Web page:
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    1. Life can be devastating. You nailed the exact thing this poem is about, Donna. Talking about deep trauma in a lighthearted conversation can feel it's trivialising those life events, and out-of-place. I am so very sorry to hear about your losses.

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  14. So true...and, unfortunately, the older I get, the less I share of myself. A pity, I know....

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    1. I don't think it's unfortunate - reticence about what details we choose to share about our lives is not necessarily a bad thing. Entirely an individual decision.

      Great to meet you through the WEP.

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  15. This shows how artificial and almost pointless this type of reunion can be. It is really not a reunion at all but people not connecting and putting on a false front to each other.

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    1. The kind of reunion where the idea is not to reconnect but to show off 'happening' lives - ya, seems pretty pointless indeed.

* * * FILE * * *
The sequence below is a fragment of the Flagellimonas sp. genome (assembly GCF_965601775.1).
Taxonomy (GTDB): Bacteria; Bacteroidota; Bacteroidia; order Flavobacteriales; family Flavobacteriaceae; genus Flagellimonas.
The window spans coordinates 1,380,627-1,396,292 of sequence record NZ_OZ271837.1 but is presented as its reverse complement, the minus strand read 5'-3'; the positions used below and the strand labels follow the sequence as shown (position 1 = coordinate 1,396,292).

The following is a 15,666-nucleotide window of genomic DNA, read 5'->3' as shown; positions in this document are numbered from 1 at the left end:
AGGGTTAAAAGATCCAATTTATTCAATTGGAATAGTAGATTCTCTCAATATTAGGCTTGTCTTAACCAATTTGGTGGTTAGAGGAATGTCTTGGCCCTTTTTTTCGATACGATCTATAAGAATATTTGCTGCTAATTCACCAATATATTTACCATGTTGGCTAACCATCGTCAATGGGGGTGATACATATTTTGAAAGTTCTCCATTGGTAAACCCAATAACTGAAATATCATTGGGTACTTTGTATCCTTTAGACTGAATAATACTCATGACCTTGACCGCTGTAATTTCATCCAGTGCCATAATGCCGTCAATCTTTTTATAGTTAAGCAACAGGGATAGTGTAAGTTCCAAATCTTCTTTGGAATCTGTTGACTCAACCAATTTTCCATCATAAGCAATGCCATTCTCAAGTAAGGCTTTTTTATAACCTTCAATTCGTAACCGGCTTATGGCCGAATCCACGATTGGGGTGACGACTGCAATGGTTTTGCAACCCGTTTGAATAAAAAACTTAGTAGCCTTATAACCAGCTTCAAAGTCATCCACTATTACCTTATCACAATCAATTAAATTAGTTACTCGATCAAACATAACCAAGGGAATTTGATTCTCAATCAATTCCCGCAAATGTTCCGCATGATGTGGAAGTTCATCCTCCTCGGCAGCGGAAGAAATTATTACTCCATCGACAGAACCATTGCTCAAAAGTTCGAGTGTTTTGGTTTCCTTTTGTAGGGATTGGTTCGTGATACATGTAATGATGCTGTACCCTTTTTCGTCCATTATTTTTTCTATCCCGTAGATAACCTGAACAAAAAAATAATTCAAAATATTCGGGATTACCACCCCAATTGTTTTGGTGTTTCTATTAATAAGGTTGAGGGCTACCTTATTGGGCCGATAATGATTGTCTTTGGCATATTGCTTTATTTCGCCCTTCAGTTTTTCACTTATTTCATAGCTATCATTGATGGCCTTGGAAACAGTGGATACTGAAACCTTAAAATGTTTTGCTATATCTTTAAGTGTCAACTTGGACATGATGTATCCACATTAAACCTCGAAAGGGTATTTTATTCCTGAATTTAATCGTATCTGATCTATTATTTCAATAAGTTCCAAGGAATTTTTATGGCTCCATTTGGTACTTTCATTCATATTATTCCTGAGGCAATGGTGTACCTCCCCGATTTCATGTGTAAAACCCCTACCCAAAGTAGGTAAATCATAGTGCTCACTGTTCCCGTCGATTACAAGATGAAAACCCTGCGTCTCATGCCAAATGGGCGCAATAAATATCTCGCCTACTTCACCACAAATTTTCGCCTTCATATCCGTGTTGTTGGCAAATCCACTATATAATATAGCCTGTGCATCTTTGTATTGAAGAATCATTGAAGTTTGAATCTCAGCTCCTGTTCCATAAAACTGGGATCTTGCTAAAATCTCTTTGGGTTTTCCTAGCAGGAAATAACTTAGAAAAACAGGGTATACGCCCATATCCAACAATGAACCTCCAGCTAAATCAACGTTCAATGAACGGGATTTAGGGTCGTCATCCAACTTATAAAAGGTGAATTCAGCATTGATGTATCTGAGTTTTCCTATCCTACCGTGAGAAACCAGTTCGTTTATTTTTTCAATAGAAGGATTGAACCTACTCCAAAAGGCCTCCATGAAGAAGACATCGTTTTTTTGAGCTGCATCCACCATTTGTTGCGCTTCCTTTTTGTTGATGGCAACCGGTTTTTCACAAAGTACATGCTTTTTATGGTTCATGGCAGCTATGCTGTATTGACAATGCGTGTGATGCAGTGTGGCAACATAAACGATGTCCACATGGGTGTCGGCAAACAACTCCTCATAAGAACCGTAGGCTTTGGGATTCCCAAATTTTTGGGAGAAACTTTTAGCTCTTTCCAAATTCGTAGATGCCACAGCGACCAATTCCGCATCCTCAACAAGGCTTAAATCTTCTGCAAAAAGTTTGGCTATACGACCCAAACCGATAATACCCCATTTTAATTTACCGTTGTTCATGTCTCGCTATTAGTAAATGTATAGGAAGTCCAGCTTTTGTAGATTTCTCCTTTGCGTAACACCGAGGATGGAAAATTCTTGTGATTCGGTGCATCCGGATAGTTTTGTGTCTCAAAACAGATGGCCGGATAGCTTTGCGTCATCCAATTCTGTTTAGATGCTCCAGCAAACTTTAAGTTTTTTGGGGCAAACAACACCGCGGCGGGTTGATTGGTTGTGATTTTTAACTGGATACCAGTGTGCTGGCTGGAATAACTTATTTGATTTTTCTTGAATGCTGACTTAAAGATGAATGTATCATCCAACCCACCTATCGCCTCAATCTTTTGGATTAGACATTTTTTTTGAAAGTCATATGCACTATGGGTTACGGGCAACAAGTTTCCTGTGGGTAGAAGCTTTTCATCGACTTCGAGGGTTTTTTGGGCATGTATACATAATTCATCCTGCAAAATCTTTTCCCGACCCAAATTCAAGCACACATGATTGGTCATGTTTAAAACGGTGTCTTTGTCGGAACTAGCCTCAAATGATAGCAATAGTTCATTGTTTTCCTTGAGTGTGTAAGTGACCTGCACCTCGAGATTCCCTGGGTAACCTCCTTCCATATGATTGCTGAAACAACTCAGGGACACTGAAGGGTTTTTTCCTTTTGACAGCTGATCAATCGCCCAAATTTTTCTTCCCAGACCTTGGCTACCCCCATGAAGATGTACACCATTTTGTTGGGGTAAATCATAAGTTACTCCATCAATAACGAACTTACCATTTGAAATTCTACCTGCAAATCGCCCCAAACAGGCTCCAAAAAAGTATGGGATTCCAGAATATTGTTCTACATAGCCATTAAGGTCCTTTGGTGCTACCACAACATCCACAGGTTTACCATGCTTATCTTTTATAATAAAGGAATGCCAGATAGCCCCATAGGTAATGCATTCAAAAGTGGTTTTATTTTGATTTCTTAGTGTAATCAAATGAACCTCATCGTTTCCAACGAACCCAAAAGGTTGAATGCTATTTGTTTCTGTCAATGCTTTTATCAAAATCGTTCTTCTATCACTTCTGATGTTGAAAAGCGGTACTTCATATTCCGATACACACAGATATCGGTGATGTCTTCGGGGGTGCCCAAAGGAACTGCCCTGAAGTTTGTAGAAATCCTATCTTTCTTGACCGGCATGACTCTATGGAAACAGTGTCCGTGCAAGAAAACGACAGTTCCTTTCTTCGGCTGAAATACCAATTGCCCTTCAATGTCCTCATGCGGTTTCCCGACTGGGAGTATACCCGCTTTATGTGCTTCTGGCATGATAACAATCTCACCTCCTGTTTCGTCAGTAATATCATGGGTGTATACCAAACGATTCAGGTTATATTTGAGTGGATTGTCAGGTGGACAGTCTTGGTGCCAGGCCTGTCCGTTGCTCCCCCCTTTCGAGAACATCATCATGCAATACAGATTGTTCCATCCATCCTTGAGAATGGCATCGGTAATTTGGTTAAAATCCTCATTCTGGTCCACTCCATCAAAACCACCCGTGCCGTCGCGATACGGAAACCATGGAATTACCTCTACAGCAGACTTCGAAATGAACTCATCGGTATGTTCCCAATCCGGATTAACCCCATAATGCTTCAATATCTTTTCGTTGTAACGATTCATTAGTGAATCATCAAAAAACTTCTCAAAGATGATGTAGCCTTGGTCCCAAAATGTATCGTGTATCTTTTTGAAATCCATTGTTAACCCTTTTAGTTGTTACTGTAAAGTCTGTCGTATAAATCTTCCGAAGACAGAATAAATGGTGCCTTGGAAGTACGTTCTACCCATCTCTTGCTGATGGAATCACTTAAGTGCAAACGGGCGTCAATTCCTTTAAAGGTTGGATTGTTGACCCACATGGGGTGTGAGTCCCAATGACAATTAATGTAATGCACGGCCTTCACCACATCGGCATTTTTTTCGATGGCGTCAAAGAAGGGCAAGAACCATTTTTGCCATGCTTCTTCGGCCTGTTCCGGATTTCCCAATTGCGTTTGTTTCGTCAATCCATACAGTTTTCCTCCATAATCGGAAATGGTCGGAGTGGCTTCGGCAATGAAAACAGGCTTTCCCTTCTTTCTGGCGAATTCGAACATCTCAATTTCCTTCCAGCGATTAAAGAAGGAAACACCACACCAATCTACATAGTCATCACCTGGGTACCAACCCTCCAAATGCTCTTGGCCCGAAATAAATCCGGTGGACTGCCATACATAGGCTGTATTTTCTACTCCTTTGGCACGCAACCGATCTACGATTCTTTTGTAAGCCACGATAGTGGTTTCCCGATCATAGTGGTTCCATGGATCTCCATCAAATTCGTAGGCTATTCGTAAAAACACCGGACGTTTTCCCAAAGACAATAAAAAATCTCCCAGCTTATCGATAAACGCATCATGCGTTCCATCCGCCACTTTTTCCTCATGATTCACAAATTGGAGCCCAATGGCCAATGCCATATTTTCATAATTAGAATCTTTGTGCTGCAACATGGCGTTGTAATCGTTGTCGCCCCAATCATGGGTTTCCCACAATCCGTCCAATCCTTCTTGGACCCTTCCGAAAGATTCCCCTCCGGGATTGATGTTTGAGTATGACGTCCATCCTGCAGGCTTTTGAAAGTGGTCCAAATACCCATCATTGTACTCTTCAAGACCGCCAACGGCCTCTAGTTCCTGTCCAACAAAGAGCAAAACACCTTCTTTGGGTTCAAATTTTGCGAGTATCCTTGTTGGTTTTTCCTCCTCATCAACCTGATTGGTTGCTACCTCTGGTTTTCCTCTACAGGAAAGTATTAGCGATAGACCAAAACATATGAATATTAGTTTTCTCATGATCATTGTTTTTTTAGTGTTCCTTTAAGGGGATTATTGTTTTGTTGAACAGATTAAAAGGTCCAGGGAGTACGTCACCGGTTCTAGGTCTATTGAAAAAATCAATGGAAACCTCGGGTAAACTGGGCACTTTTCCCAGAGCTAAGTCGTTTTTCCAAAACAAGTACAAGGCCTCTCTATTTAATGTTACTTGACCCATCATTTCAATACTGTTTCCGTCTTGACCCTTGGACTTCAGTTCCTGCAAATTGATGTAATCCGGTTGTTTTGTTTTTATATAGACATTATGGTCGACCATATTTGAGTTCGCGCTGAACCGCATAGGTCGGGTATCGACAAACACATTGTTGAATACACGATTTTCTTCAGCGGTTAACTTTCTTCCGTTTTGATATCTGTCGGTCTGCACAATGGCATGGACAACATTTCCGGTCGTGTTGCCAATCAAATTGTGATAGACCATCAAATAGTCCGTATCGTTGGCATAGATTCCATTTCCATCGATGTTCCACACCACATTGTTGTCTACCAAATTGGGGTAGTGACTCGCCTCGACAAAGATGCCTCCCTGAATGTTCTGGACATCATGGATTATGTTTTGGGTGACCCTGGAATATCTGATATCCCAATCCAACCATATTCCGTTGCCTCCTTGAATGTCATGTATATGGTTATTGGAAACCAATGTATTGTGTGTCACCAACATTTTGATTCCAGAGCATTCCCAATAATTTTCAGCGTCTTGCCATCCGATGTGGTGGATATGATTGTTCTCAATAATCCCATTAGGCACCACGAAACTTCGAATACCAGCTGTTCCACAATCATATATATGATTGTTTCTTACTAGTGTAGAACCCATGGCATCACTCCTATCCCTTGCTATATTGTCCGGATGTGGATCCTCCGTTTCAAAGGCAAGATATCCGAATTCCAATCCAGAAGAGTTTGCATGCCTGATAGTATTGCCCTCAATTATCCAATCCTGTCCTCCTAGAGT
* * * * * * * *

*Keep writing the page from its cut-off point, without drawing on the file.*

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  16. How true that we don't want to reveal what's not so great when we see someone whom from our past. Sometimes we don't want the pity, it would make us cry. Even though the poem may be resurrected, the words are what makes us feel the sorrow. Well done, as always.

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    1. Ignore that 'whom', I changed my mind in mid-sentence. . .alas.

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    2. Exactly, DG. Sometimes people keep quiet because they don't know what the reaction to their words will be, and they don't want to deal with the pity and the bafflement. Most people don't know what to say/do when confronted with grief/trauma. There are no appropriate words. Thanks for visiting here.